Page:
Confronted with a betrayal of intimacy, the couple’s relationship is in an extremely fragile state; the damage is often irreparable. In these trying circumstances, couples need an effective and confident therapist. Yet, cases of infidelity are notoriously difficult to treat. Therapists often approach this problem with apprehension, uncertainty, and a lack of confidence about what to do. The emotional and intellectual resources of the most skilled practitioner are severely taxed by the needs of the couple in crisis.
In Treating Infidelity, Weeks, Gambescia, and Jenkins provide therapists and counselors with concepts, insights, and therapeutic plans that will allow them to work effectively with couples undergoing a crisis of broken intimacy. The authors address this severe therapeutic challenge with a comprehensive and inter-systematic approach that carefully considers the concerns of the couple, the partners as individuals, and the role of the therapist. Because it is a relationship problem, infidelity requires a flexible clinical regimen combining elements of individual and conjoint therapy within a systemic orientation. The authors have long used just such a regimen in their own clinical work with clients experiencing relational and sexual dysfunctions. Treating Infidelity presents the insights and organization of this successful clinical model, and provides a systematic and powerful way for couples to repair and recover from an affair.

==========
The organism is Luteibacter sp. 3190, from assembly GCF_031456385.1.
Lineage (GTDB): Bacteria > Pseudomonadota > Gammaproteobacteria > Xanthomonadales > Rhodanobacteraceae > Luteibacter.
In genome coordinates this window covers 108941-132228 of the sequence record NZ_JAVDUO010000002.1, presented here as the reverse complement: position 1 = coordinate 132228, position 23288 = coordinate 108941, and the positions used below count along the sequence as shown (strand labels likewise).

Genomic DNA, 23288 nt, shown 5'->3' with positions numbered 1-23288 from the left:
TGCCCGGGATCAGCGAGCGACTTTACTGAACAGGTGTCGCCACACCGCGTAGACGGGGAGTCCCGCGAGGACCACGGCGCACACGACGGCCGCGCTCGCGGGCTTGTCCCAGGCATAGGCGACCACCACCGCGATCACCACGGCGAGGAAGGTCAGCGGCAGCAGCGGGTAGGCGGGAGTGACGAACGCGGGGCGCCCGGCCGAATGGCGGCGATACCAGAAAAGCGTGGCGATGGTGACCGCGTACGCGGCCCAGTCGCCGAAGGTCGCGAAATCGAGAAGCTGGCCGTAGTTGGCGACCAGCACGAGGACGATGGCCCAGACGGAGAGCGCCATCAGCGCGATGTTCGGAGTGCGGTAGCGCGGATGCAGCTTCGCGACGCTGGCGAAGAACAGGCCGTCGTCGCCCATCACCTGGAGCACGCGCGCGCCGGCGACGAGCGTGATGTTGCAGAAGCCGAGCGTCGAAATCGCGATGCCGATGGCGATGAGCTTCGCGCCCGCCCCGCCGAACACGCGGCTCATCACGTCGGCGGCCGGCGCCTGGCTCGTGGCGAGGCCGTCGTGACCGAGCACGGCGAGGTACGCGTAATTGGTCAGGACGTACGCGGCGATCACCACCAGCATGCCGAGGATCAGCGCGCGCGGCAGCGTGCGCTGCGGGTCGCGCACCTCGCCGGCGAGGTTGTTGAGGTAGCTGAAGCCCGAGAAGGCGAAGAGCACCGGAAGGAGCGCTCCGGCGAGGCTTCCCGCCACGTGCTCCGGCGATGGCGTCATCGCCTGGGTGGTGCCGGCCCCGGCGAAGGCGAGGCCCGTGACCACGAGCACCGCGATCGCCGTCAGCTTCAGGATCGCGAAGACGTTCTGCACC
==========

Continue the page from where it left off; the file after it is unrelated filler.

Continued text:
The multifaceted phenomenon of infidelity is explored in rich detail. The authors offer a conceptual framework that accounts for the varied contributing factors, common presentations, and the numerous consequences of infidelity. The heart of the book is concerned with recognizing when a breach in the couple’s agreement about exclusivity has occurred and assisting the couple in achieving the goal of forgiveness. Relying on their novel empirically-based approach, the authors demonstrate how forgiveness can be attained even in the most difficult cases where shame, accusatory suffering, anger, or fear can obstruct resolution. Moreover, Treating Infidelity addresses the conditions necessary for establishing the level and quality of communication that maintains a deep sense of intimacy between partners.
The core of this powerful but flexible clinical approach is the understanding that there are various forms of intimacy (e.g., sexual, emotional, intellectual) and significant variations in what constitutes a breach of intimacy. Today, infidelity constitutes a more expansive category than adultery or extramarital sex. It includes any form of betrayal to the implied or stated contract between couples regarding intimate exclusivity, such as cybersex and other forms of Internet infidelity. In fact, as the contexts, forms, and consequences of infidelity grow more complex, therapists and counselors need the sort of systematic but flexible approach found in Treating Infidelity. The experience and circumstances of infidelity are unique to each couple. The authors demonstrate this necessary flexibility in their approach and convey how therapists must place the personal experience of clients at the center of treatment.